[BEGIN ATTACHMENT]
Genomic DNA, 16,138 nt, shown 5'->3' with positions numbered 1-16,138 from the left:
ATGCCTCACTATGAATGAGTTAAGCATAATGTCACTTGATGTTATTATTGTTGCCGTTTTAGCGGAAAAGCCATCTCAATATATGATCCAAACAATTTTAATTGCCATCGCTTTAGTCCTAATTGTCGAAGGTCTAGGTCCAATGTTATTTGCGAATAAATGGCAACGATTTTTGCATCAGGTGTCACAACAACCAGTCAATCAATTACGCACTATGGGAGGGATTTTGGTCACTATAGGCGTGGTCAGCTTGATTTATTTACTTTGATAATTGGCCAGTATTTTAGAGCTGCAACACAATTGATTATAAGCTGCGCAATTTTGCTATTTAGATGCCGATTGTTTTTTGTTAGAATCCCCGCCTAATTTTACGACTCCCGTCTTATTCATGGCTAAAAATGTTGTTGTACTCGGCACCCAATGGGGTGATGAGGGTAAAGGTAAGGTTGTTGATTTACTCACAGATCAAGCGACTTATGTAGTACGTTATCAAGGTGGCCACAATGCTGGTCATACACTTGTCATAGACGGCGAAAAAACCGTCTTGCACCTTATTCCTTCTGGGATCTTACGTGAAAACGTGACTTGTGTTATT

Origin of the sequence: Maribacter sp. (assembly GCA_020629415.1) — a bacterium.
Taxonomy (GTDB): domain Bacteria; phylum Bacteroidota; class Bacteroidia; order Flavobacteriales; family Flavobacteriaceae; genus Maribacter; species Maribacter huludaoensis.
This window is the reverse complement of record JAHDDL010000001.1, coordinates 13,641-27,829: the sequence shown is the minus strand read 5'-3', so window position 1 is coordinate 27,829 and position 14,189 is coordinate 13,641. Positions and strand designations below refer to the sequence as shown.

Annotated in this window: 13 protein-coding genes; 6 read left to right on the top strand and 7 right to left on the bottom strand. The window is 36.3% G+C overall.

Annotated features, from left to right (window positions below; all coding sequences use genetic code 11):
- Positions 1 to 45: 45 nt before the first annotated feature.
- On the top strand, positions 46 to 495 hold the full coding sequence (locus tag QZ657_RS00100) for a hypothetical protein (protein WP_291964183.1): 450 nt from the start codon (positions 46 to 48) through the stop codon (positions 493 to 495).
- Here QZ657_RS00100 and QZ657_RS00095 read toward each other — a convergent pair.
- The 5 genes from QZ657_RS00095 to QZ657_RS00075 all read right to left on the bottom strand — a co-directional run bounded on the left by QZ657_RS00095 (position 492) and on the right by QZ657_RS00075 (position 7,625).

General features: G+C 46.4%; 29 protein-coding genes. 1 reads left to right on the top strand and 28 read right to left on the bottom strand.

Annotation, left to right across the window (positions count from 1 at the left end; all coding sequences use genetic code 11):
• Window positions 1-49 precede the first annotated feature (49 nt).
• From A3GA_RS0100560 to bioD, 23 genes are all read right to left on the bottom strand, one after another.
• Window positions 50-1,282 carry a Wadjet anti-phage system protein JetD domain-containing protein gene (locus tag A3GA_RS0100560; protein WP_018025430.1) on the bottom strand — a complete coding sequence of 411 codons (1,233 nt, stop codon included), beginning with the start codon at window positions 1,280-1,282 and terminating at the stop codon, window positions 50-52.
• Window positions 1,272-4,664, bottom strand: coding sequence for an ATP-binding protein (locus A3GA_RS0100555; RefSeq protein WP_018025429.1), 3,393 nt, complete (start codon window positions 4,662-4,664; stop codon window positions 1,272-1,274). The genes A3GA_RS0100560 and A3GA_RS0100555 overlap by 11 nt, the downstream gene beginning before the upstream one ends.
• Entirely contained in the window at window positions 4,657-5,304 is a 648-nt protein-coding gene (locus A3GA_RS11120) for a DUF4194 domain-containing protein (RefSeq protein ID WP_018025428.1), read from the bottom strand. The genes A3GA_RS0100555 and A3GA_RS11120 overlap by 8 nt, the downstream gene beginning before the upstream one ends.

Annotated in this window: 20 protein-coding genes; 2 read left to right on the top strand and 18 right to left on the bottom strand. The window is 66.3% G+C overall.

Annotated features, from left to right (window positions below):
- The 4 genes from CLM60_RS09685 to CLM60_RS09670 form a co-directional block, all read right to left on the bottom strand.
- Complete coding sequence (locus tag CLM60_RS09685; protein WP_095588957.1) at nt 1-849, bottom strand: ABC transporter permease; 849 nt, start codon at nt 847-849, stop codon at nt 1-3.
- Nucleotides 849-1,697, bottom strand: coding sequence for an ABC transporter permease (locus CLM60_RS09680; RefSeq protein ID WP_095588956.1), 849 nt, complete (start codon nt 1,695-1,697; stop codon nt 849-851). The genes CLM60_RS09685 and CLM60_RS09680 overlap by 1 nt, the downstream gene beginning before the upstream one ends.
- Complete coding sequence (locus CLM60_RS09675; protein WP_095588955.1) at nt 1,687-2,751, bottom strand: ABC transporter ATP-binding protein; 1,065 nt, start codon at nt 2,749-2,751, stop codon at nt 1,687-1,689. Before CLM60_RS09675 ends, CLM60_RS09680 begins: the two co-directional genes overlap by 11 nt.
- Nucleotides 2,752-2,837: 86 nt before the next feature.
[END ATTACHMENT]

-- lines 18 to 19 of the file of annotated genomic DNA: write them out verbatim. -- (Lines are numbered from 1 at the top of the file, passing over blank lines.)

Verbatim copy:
• Entirely contained in the window at window positions 4,657-5,304 is a 648-nt protein-coding gene (locus A3GA_RS11120) for a DUF4194 domain-containing protein (RefSeq protein ID WP_018025428.1), read from the bottom strand. The genes A3GA_RS0100555 and A3GA_RS11120 overlap by 8 nt, the downstream gene beginning before the upstream one ends.

Annotated in this window: 20 protein-coding genes; 2 read left to right on the top strand and 18 right to left on the bottom strand. The window is 66.3% G+C overall.